The Florida Story encompasses a combination of reforms – rigorous academic standards, standardized measurement, data-based accountability, effective teaching, outcome-based funding and educational opportunity – to improve the quality of education for students in the Sunshine State.
Florida has done what few other states have accomplished – reversed a generation of decline in public schools. The recipe for Florida’s success is a model for the nation.Patricia Levesque, Executive Director
A decade ago, the Sunshine State ranked at the bottom nationally. Nearly one-third of third graders couldn’t read on grade level and close to half of fourth graders were functionally illiterate. Too many students were dropping out of school, while those who stayed weren’t gaining the knowledge to succeed after graduation.
So much has changed since then. Today, Florida’s elementary and middle school students are reading above the national average. Math proficiency is on the rise. More students are taking and passing rigorous courses that prepare them for college. And the graduation rate has jumped by double digits, plus fewer students are dropping out.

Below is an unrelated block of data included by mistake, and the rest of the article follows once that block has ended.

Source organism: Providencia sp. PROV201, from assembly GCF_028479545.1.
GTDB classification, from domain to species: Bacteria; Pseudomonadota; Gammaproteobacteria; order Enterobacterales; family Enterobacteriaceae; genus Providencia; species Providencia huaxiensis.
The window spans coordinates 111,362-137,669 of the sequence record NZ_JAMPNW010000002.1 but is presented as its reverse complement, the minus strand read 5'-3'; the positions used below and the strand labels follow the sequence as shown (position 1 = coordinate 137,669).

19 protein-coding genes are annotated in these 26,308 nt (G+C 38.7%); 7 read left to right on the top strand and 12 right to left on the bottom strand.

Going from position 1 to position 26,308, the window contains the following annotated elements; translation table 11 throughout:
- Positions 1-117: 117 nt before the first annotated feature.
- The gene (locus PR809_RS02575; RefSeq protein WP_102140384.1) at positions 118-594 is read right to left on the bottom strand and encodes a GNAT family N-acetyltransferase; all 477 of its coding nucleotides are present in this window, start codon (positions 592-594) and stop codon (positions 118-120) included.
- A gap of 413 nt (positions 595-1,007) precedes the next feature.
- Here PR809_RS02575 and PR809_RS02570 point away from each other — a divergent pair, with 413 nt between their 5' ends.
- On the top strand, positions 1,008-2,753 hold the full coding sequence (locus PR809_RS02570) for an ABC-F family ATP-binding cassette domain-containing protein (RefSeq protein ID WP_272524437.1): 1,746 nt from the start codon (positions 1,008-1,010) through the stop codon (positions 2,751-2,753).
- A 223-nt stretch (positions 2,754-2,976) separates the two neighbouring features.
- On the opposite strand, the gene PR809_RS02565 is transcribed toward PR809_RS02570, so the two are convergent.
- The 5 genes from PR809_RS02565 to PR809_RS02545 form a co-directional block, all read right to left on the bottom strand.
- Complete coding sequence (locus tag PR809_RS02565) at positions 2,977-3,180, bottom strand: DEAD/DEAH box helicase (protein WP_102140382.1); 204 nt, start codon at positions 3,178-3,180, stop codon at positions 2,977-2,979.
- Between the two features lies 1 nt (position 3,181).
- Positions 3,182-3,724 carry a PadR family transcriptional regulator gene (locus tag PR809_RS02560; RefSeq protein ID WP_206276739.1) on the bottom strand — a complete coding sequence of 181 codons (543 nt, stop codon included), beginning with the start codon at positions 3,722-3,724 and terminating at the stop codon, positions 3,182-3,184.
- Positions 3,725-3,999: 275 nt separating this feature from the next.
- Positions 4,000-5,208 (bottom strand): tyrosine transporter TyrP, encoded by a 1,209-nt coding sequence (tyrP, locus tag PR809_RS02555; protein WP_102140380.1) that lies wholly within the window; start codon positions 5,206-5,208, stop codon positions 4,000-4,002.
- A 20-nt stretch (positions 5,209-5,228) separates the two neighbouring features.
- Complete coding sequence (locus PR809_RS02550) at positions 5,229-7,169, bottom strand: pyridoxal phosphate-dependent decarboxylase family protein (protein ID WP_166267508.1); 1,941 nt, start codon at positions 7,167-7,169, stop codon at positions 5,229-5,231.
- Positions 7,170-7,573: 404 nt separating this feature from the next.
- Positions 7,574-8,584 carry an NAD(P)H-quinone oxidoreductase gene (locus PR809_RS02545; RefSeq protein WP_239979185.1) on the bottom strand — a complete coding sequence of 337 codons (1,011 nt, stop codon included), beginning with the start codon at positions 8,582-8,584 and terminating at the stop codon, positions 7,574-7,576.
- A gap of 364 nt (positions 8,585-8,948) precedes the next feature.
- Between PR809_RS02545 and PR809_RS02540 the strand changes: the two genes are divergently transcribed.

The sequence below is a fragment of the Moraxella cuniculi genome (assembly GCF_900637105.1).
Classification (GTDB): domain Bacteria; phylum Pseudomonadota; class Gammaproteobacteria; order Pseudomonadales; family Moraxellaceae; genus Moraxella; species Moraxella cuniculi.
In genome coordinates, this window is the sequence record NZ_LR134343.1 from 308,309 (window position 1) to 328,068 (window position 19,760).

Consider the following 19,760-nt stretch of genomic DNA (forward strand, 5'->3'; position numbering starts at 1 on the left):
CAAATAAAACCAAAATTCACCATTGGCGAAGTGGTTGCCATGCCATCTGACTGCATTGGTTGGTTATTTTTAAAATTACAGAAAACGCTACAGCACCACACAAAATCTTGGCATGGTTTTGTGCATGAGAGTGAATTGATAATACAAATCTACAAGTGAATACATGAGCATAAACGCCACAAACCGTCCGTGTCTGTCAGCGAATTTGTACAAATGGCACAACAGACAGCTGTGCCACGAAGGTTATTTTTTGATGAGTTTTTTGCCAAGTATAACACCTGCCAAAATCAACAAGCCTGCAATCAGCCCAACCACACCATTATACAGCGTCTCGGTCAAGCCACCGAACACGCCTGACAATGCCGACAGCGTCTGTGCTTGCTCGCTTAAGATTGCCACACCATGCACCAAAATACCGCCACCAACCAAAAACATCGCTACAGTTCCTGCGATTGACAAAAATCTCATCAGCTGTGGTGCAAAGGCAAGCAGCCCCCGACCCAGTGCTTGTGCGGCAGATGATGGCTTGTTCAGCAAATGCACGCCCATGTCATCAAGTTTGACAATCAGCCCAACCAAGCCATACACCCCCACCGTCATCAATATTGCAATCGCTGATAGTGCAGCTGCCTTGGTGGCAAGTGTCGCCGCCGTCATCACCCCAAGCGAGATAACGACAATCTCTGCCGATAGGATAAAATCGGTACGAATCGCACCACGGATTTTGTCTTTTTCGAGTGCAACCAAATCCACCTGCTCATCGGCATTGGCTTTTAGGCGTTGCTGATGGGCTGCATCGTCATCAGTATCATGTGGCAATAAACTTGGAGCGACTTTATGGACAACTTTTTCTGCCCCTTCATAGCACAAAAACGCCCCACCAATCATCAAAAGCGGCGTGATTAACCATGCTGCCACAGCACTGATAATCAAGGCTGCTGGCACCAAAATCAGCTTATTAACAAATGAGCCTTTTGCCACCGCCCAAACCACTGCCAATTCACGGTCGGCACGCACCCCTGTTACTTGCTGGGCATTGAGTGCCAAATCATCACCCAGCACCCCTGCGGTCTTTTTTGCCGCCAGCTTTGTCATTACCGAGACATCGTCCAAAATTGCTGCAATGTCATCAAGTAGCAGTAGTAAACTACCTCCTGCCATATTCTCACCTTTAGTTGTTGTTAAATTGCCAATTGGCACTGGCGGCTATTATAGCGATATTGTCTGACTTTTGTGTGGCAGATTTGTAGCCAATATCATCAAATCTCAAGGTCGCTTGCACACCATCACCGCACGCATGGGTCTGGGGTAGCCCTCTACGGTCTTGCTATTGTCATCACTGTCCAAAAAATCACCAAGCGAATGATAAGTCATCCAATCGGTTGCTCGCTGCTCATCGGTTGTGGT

Our success was built on a foundation of core principles. Starting with the A+ Plan in 1999 and continuing today, our reforms combine high expectations, standardized measurement, a clear and achievable system of accountability, rewards and consequences for performance, effective teaching in the classroom and more choices to customize education to each student.
The path to rising student achievement was not easy or painless. In the first year schools were graded on the simple A-F letter scale, Florida had more Ds and Fs than As and Bs. When Florida ended social promotion for third graders who couldn’t read, the retention rate skyrocketed. Every time we raised the bar, scores and grades dropped – for a time – but then slowly climbed back to the higher levels of achievement.
Thanks to the courageous leadership of the Florida Legislature, the state didn’t abandon reform when times got tough. Instead, lawmakers focused on the long-term benefits of providing a quality education to every student in our state.
While Florida is now a model for the nation, our job is far from done. We must continue to reform education to keep the promise of a quality education for all Sunshine State students.Patricia Levesque, Executive Director